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Member Since 14 Apr 2011
Offline Last Active May 06 2015 04:59 PM

Posts I've Made

In Topic: New software to PvP challenges and tournaments

23 April 2014 - 11:07 AM

This sounds like a really cool system, but is it allowed on iOS?  Here's a few of the review guidelines in order to be accepted into iTunes


11.1 Apps that unlock or enable additional features or functionality with mechanisms other than the App Store will be rejected

11.2 Apps utilizing a system other than the In-App Purchase API (IAP) to purchase content, functionality, or services in an App will be rejected



In Topic: Profits vs Time Investment in Game Dev

18 July 2011 - 02:21 PM

I can give you a story from my own experience.

I started work on Holy Moly Dragons in Septemeber 2009. A friend of mine did all the art, I did all the programming, and we shared design. We both had full time jobs in the game industry (at that time, since then I've started working for a Univeristy in the R&D department), so we started developing the game on our spare time after work and on weekends. After 18 months of ~15 hours a week dev time, we released Holy Moly Dragons for the iPhone in April 2011 for $1.99 on the iPhone.

We had some initial success, we were even featured on the front pages of itunes in the "New and Noteworthy" section. At the time we were on the front page, we had dropped our price to .99 for the weekend. We were getting 300+ buys a day and reachedthe #31 most downloaded strategy game. Then when our sale ended and we went back to $1.99, our sales plummeted to ~100/day, even though we were still being featured.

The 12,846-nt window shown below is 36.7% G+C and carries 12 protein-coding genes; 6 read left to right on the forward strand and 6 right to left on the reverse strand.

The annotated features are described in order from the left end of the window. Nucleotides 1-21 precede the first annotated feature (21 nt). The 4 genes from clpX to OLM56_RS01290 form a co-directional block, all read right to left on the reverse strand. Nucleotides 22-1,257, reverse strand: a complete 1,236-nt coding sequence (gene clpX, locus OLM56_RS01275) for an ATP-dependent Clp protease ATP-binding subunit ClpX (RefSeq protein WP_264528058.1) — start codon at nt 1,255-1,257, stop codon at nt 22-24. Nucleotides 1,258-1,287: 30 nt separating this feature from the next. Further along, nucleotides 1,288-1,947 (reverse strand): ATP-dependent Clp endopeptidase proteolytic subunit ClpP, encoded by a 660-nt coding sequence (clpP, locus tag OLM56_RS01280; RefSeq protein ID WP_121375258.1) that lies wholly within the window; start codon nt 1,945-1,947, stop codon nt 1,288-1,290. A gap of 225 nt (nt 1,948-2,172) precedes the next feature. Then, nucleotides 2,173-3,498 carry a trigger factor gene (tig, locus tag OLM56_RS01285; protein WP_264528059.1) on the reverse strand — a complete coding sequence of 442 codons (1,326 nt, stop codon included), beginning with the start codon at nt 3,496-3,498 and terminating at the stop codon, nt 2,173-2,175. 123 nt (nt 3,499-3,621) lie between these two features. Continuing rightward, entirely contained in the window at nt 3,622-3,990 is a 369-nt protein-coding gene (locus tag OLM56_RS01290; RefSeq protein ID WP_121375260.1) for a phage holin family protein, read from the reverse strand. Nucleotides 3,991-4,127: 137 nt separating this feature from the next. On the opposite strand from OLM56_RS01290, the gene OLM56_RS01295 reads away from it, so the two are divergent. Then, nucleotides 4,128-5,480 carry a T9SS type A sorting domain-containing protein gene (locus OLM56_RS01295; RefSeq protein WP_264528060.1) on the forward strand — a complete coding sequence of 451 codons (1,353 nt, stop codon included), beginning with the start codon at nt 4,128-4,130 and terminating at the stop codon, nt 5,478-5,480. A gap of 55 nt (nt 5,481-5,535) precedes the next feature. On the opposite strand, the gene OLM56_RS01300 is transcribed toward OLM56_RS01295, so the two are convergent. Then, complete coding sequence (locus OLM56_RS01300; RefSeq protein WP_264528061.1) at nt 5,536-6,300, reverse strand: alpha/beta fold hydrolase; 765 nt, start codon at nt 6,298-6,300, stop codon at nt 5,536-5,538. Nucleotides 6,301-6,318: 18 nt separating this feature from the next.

As soon as we were off the front page, sales plummeted to ~30/day. We released an update with new levels and that shot sales up to about ~80/day for 2 days, then they fell again.

After ~3 months of being in the app store, we've made about $2,200. We sit around ~5 sales per days now and ~25 free version downloads per day. In relative comparison to most iphone apps, we've done extremely well, as most don't even make the $99 back for the ios dev license.

It's disappointing to put so much time and effort into something and have it not pay off, but that's life. I'm still proud of the game and I will continue to make games on the side, with the hopes of making a big seller one day.

Making money is essential if you wish to make games full time though

Then don't make games full time if you can't be sure your product is going to keep you afloat. Find a source of income that you can live off and still have enough time left over to work on your game development.

Jumping head first into game development with the idea of "I'll quit my job, work for a year full time on game development, and then make millions!" just doesn't fly. You're jumping out of an air plane with the idea that you can sew yourself a parachute before you hit the ground.

Make a game, build a business, Then dive into it full time.

How many years did Notch from Wurm Online/Mine Craft spend working part time on game development? Dreams aren't built over night.

I agree 100% with this course of action.